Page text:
There is absolutely no competition between the P-115 and the P-255 in terms of sound. The P-255 is a clear winner, with a more powerful amplifier, giving it a heightened presence that makes the P-115 take a backseat. By itself, the P-115 has some great sounds with a decent polyphony that could satisfy a beginner or intermediate player. However, it cannot compare to what the P-255 has to offer in sound quality and features. If you’re a performer that’s looking to enhance your performances, the P-255 is a great piano for this purpose.
The P-115 features the Graded Hammer Standard weighted keys in plastic. There’s nothing wrong with plastic, but when you get a feel for the P-255’s synthetic ivory key tops with the Graded Hammer effect, it’s a world’s difference.
When you’re playing the P-255, you can feel how much closer, heavier, and less clunky it is, making the experience feel almost like playing a grand piano.
Well, almost. Let’s not get too carried away here.
Still, I lowered the volume on both the P-115 and P-255 to truly test the difference in keys. I was astounded to see that the P-115 produced some clacking noises, while the P-255 was so much quieter. This was a true testament to how improved the P-255 really is.
One thing that made the P-115 really great was the “sound boost” option. When you’re performing with a band, it’s easy for the piano sound to be lost in the cacophony of the surround instruments. When you hit “sound boost,” there’s an added treble element that makes a difference. You can cut through the instruments around you and really be heard.
What I like about the P-255 is that it features a professional level EQ with sliders that allow musicians to totally customize their experience. For those musicians with a highly trained ear, the sliders make the experience much better, as we can fine tune the EQ to our environment. In this case, the automatic “sound boost” on the P-115 isn’t that great because you either turn it “on” or “off”—there’s no real customization. By contrast, you get more flexibility with the P-255, which could make a difference in your overall performance.
While both pianos can support a USB, only the P-255 allows you to play music from your device and hear it through the piano. I like that if you’re performing and you need to take a break, you can play something you previously recorded while you step away. You can’t do this with the P-115, and there’s no external input for other devices.
On the right hand side of the P-255, there’s a USB port that makes this feature easily accessible and functional. The memory capacity on the digital pianos is quite different, as you can only record one song on the P-115. In contrast, you can record up to 10 songs on the P-255.
In terms of sound selection, the P-115 has 14 voices to choose from, while we get an additional 10 with the P-255. With the P-255, you get an additional piano, electric piano, more strings, and my favorite, the choir.
There’s also a stronger string resonance simulation on the P-255. String resonance refers to when you’re playing notes, and the hammers hit the strings to create a vibration. These vibrations affect the strings around the ones that are hit, which in turn should create a deeper, fuller sound.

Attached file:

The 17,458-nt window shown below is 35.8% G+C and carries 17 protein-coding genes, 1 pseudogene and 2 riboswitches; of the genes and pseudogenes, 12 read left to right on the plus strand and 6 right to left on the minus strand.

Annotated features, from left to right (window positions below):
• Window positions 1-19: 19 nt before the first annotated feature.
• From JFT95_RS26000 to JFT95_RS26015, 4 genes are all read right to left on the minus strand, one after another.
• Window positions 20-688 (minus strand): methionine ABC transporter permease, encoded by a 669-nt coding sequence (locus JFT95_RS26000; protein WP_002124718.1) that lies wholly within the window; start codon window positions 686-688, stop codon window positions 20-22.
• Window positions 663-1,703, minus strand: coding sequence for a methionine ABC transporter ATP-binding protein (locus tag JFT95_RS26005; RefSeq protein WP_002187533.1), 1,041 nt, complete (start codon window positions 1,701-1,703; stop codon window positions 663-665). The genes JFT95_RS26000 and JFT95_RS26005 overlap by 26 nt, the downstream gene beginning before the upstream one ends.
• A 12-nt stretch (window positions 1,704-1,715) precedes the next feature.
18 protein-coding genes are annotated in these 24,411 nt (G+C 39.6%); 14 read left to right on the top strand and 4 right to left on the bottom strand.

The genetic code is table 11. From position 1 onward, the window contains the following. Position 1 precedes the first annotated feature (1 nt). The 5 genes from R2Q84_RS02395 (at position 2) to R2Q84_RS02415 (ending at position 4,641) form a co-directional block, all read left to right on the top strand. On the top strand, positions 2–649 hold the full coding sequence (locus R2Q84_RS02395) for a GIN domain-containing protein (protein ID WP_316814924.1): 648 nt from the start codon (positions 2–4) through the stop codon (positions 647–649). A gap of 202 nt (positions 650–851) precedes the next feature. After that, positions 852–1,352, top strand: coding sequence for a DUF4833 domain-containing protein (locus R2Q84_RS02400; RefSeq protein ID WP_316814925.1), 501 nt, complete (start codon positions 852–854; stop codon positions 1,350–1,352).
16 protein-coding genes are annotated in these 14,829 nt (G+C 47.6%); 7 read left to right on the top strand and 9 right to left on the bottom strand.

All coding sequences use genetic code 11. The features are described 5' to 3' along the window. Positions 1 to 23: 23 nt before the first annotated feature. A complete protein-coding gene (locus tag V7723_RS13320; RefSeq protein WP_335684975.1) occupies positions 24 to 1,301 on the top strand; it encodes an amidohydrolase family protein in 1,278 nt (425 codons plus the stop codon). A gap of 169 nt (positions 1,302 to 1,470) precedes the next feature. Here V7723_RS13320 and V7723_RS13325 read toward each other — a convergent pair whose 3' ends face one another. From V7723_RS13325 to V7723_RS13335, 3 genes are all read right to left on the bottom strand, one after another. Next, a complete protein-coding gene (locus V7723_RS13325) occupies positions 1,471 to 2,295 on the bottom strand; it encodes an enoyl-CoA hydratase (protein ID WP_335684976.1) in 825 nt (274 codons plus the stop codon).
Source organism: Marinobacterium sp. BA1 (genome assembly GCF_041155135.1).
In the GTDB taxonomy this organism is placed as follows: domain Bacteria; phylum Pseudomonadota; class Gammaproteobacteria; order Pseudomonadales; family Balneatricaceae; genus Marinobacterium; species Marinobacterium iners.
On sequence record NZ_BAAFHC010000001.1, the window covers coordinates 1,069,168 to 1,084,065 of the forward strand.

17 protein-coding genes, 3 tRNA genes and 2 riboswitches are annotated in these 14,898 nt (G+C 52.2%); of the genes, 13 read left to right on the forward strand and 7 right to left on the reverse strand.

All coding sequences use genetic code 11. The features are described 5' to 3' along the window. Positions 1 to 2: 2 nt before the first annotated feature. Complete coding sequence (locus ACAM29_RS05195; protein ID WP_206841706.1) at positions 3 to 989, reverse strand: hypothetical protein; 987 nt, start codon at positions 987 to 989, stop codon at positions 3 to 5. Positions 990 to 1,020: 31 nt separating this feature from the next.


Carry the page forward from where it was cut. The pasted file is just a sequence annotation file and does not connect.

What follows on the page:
The P-255’s string resonance simulation makes pieces sound haunting and rich, while the P-115 doesn’t succeed quite as well in this area. It sounds dry in comparison to the P-255’s awe-inspiring sound and enveloping atmosphere.
When it comes to buying a digital piano, your final decision can often come down to price. The P-115 is selling for $600, while the P-255 is almost double in price at $1,300.
Before I tried the pianos, I wasn’t sure if the price difference would be worth it. If I can’t tell where the extra money has gone, I don’t see any reason to upgrade or choose the more expensive option. It’s important to know that more money doesn’t always mean better quality.
With that said, when it comes to these two instruments, you can really hear where the extra money is going in the P-255. The power that the speakers and amplifiers supply is such a noticeable difference that it can almost feel like a night and day contrast. There are also more features to take advantage of, more sounds built-in, and a variety of technology features that are not present on the P-115.
WHAT’S BEST FOR YOU?
If you’re having a hard time deciding between the P-115 and P-255, the main driving factor will be how much money you’re willing to spend. The P-115 is a great piano—make no mistake about it. It’s a very popular instrument, a best seller at certain retailers, and is certainly the best of the bunch when compared to the P-35, P-45, and P-105.
But, if you begin moving up the ladder, and you get to the P-255, I think one could make a salient argument that as far as Yamaha digital pianos go, the P-255 is the top of the line.
The P-115 is a great piano for beginners and intermediate players, along with those who perform from time to time. I think the P-255 is ideal for those that are intermediate to advanced players, or those that are taking their piano playing (and perhaps performing) far more seriously and need an instrument that can match their dedication.
Even though the P-255 is twice as expensive, you are getting twice the features with outstanding sound quality. Keep in mind that if you go for the P-115, you will outgrow it quickly if you’re dead set on learning how to play. Once you become more experienced, you will want to move on to another digital piano.
The P-255 is going to be a piano that you can grow with. In that respect, it might have more longevity than the P-115—at least depending on what you require from your piano.
- Yamaha P-115: 4 OUT OF 5 STARS
- Yamaha P-255: 4.8 OUT OF STARS
If you enjoyed this comparison, please “like us” on our Facebook page! And below, feel free to check out a video comparison uploaded to YouTube that shows exactly the similarities and differences between the P-115 and the P-255: